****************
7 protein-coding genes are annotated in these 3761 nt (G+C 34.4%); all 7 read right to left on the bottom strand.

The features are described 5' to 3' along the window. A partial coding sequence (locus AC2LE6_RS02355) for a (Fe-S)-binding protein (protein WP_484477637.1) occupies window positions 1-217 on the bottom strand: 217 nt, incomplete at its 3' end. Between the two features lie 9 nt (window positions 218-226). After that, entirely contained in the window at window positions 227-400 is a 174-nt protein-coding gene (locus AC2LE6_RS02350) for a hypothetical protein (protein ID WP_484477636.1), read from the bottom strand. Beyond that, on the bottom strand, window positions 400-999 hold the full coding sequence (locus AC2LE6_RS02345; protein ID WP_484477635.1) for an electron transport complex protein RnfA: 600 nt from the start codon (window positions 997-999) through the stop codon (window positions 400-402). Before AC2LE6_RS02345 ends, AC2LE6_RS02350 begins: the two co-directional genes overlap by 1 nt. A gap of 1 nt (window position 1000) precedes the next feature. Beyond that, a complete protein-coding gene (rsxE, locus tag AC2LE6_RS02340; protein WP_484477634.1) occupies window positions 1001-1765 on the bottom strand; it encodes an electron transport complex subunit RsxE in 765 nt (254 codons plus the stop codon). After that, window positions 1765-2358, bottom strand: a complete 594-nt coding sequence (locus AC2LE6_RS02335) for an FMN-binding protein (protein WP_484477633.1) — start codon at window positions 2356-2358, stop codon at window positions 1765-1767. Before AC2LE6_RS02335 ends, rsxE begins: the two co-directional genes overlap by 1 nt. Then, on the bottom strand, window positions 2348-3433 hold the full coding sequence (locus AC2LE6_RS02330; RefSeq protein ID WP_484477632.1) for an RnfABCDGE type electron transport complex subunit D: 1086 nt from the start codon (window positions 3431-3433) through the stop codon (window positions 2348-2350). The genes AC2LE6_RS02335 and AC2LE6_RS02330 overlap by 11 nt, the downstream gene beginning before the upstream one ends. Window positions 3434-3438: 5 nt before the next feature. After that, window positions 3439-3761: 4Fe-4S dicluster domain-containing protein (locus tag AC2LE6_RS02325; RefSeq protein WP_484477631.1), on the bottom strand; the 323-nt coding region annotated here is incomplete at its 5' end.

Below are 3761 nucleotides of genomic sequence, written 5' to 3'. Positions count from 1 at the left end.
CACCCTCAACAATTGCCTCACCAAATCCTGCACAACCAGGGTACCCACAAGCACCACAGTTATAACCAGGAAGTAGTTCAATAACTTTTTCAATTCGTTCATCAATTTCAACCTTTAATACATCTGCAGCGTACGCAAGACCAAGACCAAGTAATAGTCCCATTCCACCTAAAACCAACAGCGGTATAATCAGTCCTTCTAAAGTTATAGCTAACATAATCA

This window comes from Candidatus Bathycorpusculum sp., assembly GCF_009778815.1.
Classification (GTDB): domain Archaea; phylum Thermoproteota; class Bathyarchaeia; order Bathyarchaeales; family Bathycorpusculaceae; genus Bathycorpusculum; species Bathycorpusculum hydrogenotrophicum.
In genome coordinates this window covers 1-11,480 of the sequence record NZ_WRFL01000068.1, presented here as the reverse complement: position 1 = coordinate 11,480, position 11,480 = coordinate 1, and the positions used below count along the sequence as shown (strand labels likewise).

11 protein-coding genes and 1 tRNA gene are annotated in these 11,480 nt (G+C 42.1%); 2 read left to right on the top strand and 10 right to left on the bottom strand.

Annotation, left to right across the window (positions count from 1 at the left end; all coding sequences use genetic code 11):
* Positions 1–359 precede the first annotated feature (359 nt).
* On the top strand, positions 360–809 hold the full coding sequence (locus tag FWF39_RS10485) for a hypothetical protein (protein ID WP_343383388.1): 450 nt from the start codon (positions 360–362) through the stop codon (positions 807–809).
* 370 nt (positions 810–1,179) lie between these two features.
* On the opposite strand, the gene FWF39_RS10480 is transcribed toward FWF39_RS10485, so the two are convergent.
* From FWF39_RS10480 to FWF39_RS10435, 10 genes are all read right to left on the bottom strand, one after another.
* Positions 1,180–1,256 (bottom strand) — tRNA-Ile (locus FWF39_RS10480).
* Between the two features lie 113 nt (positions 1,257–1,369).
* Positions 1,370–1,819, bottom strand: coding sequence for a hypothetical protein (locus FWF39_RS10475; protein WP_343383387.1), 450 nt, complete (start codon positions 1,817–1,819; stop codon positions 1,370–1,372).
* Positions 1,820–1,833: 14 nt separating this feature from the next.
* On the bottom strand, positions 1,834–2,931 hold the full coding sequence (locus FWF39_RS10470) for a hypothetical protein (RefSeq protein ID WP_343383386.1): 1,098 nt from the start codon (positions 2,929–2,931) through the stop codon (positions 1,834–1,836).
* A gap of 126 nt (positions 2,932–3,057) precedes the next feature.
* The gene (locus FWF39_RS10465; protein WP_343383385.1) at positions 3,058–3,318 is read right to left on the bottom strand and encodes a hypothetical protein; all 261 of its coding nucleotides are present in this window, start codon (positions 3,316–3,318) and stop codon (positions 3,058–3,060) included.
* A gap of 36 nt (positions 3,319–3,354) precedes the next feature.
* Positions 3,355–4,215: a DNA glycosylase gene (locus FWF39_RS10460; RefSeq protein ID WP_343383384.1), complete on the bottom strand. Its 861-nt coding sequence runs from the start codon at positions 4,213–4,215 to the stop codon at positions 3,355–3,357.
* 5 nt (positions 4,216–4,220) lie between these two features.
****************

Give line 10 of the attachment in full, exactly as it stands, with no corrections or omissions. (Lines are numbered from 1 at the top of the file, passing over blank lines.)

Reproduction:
* Positions 1–359 precede the first annotated feature (359 nt).